Cassandra Community Webinar: MySQL to Cassandra - What I Wish I'd Known

Download Cassandra Community Webinar: MySQL to Cassandra - What I Wish I'd Known

Post on 26-Jan-2015

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A brief intro to how Barracuda Networks uses Cassandra and the ways in which they are replacing their MySQL infrastructure, with Cassandra. This presentation will include the lessons they've learned along the way during this migration. Speaker: Michael Kjellman, Software Engineer at Barracuda Networks Michael Kjellman is a Software Engineer, from San Francisco, working at Barracuda Networks. Michael works across multiple products, technologies, and languages. He primarily works on Barracuda's spam infrastructure and web filter classification data.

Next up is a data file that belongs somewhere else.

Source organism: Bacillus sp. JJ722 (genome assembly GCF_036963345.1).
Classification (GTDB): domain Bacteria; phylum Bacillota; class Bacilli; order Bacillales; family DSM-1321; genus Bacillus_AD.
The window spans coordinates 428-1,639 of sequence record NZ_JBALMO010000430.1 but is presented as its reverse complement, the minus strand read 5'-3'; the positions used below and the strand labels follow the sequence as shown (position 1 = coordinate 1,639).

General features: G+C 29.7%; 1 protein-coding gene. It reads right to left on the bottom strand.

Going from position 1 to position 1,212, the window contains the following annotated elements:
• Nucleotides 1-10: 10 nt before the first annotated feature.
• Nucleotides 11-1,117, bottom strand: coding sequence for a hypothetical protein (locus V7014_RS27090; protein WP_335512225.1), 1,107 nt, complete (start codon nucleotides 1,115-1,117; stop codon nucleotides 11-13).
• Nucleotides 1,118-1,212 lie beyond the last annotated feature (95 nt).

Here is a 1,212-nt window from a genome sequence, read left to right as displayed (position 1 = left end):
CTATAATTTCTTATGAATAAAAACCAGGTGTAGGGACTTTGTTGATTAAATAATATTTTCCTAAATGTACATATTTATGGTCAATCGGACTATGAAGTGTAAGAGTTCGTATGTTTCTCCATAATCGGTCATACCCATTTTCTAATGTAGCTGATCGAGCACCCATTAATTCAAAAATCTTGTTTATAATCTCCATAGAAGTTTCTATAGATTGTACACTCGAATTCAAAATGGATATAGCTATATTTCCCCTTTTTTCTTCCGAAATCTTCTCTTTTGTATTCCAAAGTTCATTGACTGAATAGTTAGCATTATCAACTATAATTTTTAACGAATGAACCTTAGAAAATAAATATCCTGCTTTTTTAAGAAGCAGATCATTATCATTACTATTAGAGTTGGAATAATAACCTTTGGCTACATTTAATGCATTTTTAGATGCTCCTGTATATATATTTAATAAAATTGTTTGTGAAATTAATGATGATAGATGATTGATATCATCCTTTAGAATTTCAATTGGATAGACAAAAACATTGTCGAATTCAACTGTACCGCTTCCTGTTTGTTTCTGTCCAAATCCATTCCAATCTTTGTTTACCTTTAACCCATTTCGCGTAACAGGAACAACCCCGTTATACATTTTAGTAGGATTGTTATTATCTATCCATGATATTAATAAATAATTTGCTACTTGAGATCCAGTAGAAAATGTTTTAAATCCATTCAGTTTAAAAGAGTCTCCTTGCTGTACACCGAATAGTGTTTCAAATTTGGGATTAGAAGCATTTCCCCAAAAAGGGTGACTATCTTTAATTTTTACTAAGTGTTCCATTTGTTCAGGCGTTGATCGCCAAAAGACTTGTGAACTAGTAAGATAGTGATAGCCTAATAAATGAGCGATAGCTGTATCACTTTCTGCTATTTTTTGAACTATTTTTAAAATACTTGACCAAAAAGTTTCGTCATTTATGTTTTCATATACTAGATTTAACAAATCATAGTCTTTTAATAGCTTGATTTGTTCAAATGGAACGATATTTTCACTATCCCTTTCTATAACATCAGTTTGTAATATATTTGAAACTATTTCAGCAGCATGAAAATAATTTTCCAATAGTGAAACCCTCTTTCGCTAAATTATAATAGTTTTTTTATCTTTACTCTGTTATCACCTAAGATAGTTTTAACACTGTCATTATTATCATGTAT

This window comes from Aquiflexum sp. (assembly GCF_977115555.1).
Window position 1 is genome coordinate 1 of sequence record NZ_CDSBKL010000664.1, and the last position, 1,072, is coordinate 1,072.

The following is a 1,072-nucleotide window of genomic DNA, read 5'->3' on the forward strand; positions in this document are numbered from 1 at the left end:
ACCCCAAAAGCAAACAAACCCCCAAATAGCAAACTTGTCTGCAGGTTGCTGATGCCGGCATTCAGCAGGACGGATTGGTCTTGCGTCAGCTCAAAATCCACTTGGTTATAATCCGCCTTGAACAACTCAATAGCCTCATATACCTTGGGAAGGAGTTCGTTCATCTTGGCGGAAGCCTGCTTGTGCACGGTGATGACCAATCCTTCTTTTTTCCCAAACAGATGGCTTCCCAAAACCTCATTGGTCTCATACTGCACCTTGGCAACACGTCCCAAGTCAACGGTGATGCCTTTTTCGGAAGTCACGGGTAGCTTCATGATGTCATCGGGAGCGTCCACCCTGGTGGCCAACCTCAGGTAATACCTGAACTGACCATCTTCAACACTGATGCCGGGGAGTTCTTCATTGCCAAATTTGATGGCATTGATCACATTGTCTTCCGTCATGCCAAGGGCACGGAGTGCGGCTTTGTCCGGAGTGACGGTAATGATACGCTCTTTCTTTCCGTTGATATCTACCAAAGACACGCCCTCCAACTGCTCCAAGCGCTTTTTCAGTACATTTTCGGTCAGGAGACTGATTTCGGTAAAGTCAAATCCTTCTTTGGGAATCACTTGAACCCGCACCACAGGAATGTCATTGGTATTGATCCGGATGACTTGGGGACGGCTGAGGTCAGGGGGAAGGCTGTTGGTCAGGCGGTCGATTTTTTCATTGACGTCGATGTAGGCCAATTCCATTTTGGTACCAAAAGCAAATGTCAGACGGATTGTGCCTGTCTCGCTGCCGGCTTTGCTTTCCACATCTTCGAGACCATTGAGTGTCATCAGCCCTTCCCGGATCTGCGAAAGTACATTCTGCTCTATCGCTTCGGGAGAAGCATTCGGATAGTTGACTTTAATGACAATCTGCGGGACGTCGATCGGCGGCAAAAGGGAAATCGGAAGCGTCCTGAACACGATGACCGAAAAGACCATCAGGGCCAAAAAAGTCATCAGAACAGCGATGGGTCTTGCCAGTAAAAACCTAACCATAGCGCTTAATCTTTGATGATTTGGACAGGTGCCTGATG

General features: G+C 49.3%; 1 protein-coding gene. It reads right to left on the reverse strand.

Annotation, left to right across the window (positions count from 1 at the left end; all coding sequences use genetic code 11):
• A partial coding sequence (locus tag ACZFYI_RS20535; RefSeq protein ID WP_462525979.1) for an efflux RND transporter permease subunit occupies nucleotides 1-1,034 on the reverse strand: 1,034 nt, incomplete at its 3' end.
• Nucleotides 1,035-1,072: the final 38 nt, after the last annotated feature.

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<ul><li> 1. Hindsight is 20/20:MySQL to CassandraMichael Kjellman (@mkjellman)Barracuda Networks</li></ul> <p> 2. What I Do Build and maintain real-time Spamdetection and Web Filter classification Java/Perl/C (and bits of everything else) Author perlcassa (Perl C* client) Frontend? Backend? Customer? Internal?Broken RAID Card? Bad Disk? I touch it all. 3. Our C* Cluster In production for ~2 years since 0.8 Running 1.2.5 + minor patches 24 nodes in 2 datacenters (2) 2TB Hard Drives (no RAID) (1) Small SSD for small hot CFs 64GB of RAM Puppet for management Cobbler for deployment Target max load at 600GB per node 4. What is real-time exactly? 5. Our Rewrite by the NumbersCassandraBasedMySQLBasedAverage ApplicationLatency2.41ms 5.0msElements in Database 32,836,767 3,946,713Elements ApplicationHandles32,836,767 314,974Element Seen Prior toTracking1st request VariousThresholdsDatacenters 2 1Average Latency ofAutomatedClassification3 seconds 8 minutes 6. Should you Rewrite? How To Survive a Ground-Up Rewrite Without LosingYour Sanity[1] Joel Spolsky Past engineering decisions preventingimplementation of new business requirements New threats smarter and more targeted[1]http://onstartups.com/tabid/3339/bid/97052/How-To-Survive-a-Ground-Up-Rewrite-Without-Losing-Your-Sanity.aspx 7. Evolving Legacy Systems Even good developers can write sloppy code Too much duct tape Most layers applied around the database 8. Hitting the Reset Button Plan for continuous failure Easily Scalable No Single Point of Failure that you know of Many smaller boxes vs. one monolithic box 9. Whiteboard to Reality Get technical buy-in from all parties Migrate and rewrite in stages Business requirements forced hybrid period withthe old and new systems operated in parallel 10. Cassandra is Not1. Direct MySQL replacement2. Magic bullet to solve everything 11. Migrating Painful Painful Painful Tons of rewriting Tons of regressions Did I say painful? 12. So Why Migrate? C* is the best option for persistence tier Business success motivation Dont let your database hold you back 13. Lessons Learned (the good) Carefully defining data model up front Creating a flexible systems architecture thatadapts well to changes during implementation Seriously Measure twice, cut once. 14. Lessons Learned (the bad) Consider migration and delivery requirementsfrom the very beginning Adjust expectations didnt expect relying onlegacy systems for so long Make syncing data between systems a priority 15. Tips1. Start with the queries2. Think differently regarding reads3. Syncing and migrating data4. Dont use C* as a queue5. Estimate capacity6. Automate, Automate, Automate7. Some maintenance required 16. 1. Start with the Queries C* != #dontneedtothinkaboutmyschema Counters and Composites Optimize for use case Dont be afraid of writes. Storage is cheap. Optimize to reduce the number of tombstones 17. 2. Think Differently Regarding Reads Do you really need all that data at once? mysql&gt; SELECT * FROM mysupercooltableWHERE foo = bar; Slow, but eventually will work cqlsh&gt; SELECT * FROM myreallybigcfWHERE foo = bar; Wont work. Expect RPC timeout exceptions on readsgenerally after ~10,000 rows even with paging Our solutions: ElasticSearch Hadoop/Pig 18. 3. Syncing and Migrating Data Sync and migration scripts take moreseriously than production code Design sync to be continuous with bothsystems running in parallel during migration Prioritize the sync 19. 4. Dont use C* as a Queue Cassandra anti-patterns: Queues and queue-like datasets[2] Aleksey Yeschenko Tombstones + read performance Our solution: Kafka (multiple publisher, multiple consumerdurable queue)[2]http://www.datastax.com/dev/blog/cassandra-anti-patterns-queues-and-queue-like-datasets 20. 5. Estimate Capacity Dont forget the Java heap (8GB Max) Plan capacity today and future Stress Tool profile node and multiply MySQL hardware != Cassandra hardware New bottlenecks thanks to C* being soawesome? I/O still an important concern with C* 21. 6. Automate, Automate, Automate Love your inner Ops self. Distributed systemsmove complexity to operations. Puppet or something similar (really) Learn CCM earlier rather than later www.github.com/pcmanus/ccm 22. 7. Some Maintenance Required Repairs &amp; Cleanup ops automate and run frequently Rolling restart meet rollingrepair Learn jconsole Solution: Jolokia (JMX via HTTP) 23. Where is Barracuda Today? 2 years in production with Cassandra Definitely the right choice for our persistencetier 2 product lines on C* based system andanother major product in beta Achieved real-time response 24. 2.0 and Beyond Thrift -&gt; CQL CQL helps the MySQL to C* migration Easier to comprehend / grasp Everyone understands SELECT * FROM cf WHEREkey = foo; CAS and other 2.0 features make C* an evenbetter replacement option for MySQL 25. C* Community Supercalifragilisticexpialidocious community! Riak, HBase, Oracle are other options. How istheir dev community? Great client support. Great people. Greatmotivated developers. IRC: #cassandra on freenode Mailing List: user@cassandra.apache.org </p>